If we achieve best international comparison results (Mexico) consumption (i.e. ultimately production) reduced by 10% or 49.6 thousand tonnes and if we assume that directly translates to number of farmers, that’s 2000+ small farmers going out of business. Using the same rough maths for employment that is about 1 759 (based on the SASA’s job numbers) jobs lost for every 10% per year decrease in consumption of sugar drinks that is achieved.   

The above does not make for good reading in a country that nearly has 0% economic growth and endemic joblessness. However like all difficult policy decisions this one is one of opposing priorities that government will have to make and it is not as easy as just obesity vs. jobs.

According to the World Wildlife Foundation, sugar as a crop consumes very large amounts of water compared to other crops, leads to a degradation of biodiversity, annual burning creates air pollution and ammonia is released during the concentration process. The recent drought in KZN has highlighted just how much of a water scarce country SA is and how dependent the country is on properly looking after our water resources. The WWF generally concludes, “The removal of plant matter from the fields makes the production of sugarcane unsustainable as it is currently practiced”.

Alternatives

So how do we get to a win-win rather than win-lose policy situation? The solution seems to be that government must ensure it has a proper alternative for productive agricultural use of this land before it implements the sugar tax. Policy alternatives should either be repurposing sugar crops or repurposing sugar fields for other crops.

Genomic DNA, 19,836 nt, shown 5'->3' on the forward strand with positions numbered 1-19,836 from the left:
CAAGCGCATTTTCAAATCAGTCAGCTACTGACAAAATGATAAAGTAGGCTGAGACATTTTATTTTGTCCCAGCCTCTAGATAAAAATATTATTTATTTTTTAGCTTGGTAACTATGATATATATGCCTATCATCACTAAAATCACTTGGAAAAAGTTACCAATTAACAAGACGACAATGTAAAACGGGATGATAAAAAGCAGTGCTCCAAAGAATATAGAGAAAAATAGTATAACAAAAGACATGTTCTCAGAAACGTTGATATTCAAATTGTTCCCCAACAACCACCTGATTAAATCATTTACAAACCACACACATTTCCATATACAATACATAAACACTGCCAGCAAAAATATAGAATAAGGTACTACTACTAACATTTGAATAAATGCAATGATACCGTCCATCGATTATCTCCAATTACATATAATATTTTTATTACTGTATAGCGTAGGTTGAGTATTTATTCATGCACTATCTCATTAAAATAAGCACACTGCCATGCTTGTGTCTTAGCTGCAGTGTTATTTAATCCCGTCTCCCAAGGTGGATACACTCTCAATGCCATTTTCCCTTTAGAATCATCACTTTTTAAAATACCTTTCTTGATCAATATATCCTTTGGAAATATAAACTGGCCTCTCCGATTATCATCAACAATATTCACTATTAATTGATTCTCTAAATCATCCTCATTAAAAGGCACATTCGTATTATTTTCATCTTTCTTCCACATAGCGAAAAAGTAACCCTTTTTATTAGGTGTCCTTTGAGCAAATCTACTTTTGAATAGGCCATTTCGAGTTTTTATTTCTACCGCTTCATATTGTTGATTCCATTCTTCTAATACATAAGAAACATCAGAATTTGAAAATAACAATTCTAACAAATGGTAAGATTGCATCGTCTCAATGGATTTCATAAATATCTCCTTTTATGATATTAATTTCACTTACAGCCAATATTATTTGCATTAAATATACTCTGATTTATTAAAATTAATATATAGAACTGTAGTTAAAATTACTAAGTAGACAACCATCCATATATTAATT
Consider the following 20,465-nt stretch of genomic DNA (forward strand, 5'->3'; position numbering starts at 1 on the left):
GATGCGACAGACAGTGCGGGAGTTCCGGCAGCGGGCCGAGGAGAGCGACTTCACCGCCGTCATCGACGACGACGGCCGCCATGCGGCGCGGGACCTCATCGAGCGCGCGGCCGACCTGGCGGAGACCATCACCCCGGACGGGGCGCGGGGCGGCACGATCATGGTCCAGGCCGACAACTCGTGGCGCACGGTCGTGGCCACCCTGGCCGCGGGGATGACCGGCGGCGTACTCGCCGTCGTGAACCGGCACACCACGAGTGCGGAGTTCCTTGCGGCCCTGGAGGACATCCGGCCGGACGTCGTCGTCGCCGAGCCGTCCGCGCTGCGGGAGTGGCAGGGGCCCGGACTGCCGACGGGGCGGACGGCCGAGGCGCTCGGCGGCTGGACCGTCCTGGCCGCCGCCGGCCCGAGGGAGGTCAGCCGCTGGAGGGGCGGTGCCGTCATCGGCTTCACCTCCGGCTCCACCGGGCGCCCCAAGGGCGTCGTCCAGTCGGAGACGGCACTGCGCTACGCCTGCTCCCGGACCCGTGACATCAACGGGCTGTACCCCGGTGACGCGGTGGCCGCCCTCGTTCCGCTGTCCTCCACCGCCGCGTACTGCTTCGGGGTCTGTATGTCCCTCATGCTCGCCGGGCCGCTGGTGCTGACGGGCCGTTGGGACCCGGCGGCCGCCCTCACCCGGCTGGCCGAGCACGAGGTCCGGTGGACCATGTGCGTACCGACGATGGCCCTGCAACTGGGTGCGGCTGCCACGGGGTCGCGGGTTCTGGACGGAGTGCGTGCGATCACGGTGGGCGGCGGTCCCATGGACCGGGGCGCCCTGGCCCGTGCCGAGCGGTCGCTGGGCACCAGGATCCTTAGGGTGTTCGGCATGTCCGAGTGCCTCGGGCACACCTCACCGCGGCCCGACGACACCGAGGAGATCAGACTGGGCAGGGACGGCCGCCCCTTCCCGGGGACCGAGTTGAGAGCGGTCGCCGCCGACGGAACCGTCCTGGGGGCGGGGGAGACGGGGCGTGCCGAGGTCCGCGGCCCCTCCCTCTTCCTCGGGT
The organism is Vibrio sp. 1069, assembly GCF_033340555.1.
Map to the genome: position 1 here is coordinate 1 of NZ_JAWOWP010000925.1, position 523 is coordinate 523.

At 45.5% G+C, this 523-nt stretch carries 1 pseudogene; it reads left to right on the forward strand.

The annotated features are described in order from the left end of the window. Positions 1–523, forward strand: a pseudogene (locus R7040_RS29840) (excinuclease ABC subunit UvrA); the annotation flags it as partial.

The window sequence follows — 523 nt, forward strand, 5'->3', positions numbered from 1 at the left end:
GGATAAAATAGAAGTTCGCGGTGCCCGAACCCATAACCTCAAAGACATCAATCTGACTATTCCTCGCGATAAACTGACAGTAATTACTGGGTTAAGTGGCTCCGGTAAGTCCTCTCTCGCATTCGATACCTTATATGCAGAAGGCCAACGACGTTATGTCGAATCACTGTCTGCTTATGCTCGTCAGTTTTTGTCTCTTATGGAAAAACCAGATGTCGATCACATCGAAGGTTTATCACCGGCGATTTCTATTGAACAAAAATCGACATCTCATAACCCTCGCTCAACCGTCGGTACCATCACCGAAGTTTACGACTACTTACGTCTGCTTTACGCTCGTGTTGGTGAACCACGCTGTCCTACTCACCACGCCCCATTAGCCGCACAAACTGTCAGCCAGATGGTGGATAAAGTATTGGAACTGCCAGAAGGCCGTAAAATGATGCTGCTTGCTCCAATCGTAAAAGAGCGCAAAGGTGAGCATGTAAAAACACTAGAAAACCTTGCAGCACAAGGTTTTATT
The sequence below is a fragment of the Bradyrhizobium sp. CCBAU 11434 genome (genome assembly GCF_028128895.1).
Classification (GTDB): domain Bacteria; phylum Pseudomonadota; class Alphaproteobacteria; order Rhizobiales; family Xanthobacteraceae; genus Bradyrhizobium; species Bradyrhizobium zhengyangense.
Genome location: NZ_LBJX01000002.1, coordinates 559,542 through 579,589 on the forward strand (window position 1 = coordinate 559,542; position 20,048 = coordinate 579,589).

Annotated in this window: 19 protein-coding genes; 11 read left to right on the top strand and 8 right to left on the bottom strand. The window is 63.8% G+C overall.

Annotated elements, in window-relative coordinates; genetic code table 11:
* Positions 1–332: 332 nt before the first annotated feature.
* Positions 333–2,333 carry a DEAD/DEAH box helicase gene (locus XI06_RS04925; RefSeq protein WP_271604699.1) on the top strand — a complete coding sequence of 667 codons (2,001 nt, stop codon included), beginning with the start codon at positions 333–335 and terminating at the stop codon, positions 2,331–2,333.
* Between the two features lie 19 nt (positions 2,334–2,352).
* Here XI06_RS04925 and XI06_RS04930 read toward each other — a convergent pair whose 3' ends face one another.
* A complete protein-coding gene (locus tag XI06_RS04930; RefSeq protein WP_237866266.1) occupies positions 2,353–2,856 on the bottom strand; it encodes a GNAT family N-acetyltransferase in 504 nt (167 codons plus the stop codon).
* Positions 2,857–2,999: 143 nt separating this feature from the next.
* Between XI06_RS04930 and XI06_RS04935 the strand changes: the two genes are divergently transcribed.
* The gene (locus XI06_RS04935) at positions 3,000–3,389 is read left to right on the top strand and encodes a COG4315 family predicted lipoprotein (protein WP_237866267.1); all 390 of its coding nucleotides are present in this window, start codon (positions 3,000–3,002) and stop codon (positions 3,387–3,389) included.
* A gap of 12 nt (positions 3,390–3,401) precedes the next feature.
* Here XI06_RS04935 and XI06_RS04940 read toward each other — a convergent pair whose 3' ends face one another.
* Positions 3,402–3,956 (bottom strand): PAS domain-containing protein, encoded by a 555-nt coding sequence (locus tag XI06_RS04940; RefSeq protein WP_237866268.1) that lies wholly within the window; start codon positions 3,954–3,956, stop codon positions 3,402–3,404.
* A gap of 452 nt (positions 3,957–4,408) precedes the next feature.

Repurposing seems to be limited to the bio fuels industry of which Brazil has thus created the “first sustainable biofuels industry” from sugar, having done this since 1970s creating ethanol for vehicles and waste for biogas. What Brazil seems to have done right is to ensure that the sugar cane industry firstly conforms to the most efficient agriculture technology and then created an immediate offset market by compelling blended car fuels.

They therefore did not wait for market forces to create the offset market. It would therefore require a very coordinated approach by government to transform the agricultural, motor manufacturing and fuels industries. This also lessens the impact of any job losses from the sugar retail and goods manufacturing sector.

As to alternative crops, a 2011 SWOT analysis[1] on the sugar industry indicates that essential oils, macadamias and bananas are considered alternative crops to sugar cane. Once again, government would have to engage with the farming community and provide support in migration to these crops but also creating offset markets which market forces may take too long to do by themselves to make the change sustainable.

Conclusion

The sugar tax may look like an easy way to collect revenue or change behaviour, whichever view you follow, but what is clear is that without looking at its downstream impact, its implementation will only be a lose-lose situation. Government would do well to make sure that its policy decisions on this matter considers all relevant long term factors and that inputs from all role players are obtained before a final decision and implementation policy is decided on. However, challenges should not be seen as reasons not to do but rather to do things differently to be more responsible and sustainable.